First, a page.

Effects of sugar availability on male mating performance, quantified as the proportion of females inseminated at the end of 10 d, were analyzed with chi-square tests. Survivorship data were analyzed with Mann–Whitney tests. Wing lengths were normally distributed and compared with t-tests. Biting data were analyzed with Friedman tests. All facets of the analysis employed SPSS, version 16 software (SPSS Inc., Chicago, IL).
Presence of sugar had a significant and profound effect on the insemination of females (Fig. 2), both in the mesocosms (χ2 = 88.7, P < 0.05; n = 598) and plastic cages (χ2 = 89.3, P < 0.05; n = 335). In the mesocosms, over four replicates the mean percentage of females that had mated after 10 d was 49.7% when sugar was present and 10.9% when it was absent. This effect also was observed in the cages, yet here the insemination rates were higher, with sugar 76.1% and without sugar 23.5%. Calculations based on survivorship and sex-ratio estimates gave average daily male insemination rates of 0.25 and 0.09 in mesocosms with sugar present and absent, and 0.28 and 0.20 in cages with sugar present and absent, respectively.
Survival of mosquitoes, measured as the number of survivors present after 10 d, depended strongly on whether a sugar source was present or absent in the environment (Fig. 3). Mann–Whitney tests indicated that this difference was significant for both males and females in both mesocosms and cages (U = 0, P = 0.029 for all four comparisons; n = 8). Average daily survival of females was 0.88 and 0.72 in mesocosms with sugar present and absent and 0.99 and 0.94 in cages with sugar present and absent, respectively. Corresponding values for males were 0.83 and 0.50 in mesocosms with sugar present and absent and 0.99 and 0.50 in cages with sugar present and absent, respectively.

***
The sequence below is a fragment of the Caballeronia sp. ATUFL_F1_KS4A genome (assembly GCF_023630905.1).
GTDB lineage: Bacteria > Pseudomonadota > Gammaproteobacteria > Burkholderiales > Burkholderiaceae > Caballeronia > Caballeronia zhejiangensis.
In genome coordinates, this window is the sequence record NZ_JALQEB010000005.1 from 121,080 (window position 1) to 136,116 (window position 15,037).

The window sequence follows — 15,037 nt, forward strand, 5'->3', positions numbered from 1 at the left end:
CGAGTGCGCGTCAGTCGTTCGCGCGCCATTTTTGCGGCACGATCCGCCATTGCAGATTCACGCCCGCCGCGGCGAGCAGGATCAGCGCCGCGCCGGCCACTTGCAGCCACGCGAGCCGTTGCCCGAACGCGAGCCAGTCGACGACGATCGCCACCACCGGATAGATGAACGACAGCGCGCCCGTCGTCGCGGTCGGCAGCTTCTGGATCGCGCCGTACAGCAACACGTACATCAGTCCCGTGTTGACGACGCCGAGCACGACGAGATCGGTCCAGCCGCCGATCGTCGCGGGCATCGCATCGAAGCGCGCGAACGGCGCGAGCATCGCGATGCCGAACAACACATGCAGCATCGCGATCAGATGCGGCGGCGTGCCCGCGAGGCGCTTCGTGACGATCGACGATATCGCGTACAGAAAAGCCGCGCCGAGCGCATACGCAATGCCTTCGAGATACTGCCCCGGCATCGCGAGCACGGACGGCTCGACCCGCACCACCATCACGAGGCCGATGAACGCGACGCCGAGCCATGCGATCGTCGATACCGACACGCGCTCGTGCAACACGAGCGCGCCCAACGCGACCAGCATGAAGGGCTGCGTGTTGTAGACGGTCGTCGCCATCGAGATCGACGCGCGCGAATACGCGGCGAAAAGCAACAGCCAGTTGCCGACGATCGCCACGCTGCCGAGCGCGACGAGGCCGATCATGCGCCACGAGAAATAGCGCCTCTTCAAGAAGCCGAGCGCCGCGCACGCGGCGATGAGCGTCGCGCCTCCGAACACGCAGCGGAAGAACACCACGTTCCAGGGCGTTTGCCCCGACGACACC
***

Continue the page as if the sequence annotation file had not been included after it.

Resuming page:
The body size of females collected after 10 d from the mesocosm with only water was slightly, but not significantly, greater than those collected from the mesocosm where sugar was present, (t-test, df = 158, P = 0.11; 46.5% power) (Fig. 4). Surviving females in the plastic cages, and males in the mesocosms, showed no treatment differences in body size after 10 nights. Survival of males in cages without sugar was too low to allow a comparison.
Across the replicates, median time to initiate biting (Fig. 5), averaged among the four replicates, was 8.2 min for females without sugar and 9.9 min for females with sugar, a difference that is not significant (Friedman test, χ2 = 3.6, df = 1, P > 0.05). It seemed that only on the second night, females with sugar present took substantially longer to land on their host (median bite, 16 min) than females without sugar (median bite, 7 min). Figure 6 depicts the average number of bites per female per night for mesocosms with and without sugar. Estimates of the number of females present in the mesocosms on a given night were derived from survivorship values as described above. On eight of the 10 nights, females without sugar had a higher biting rate than females with sugar. Over all 10 nights females took an average of 0.30 and 0.20 bloodmeals per female per day, in mesocosms without and with sugar, respectively. Nonetheless, this difference was not significant (Friedman test, χ2 = 3.6, df = 1, P = 0.058).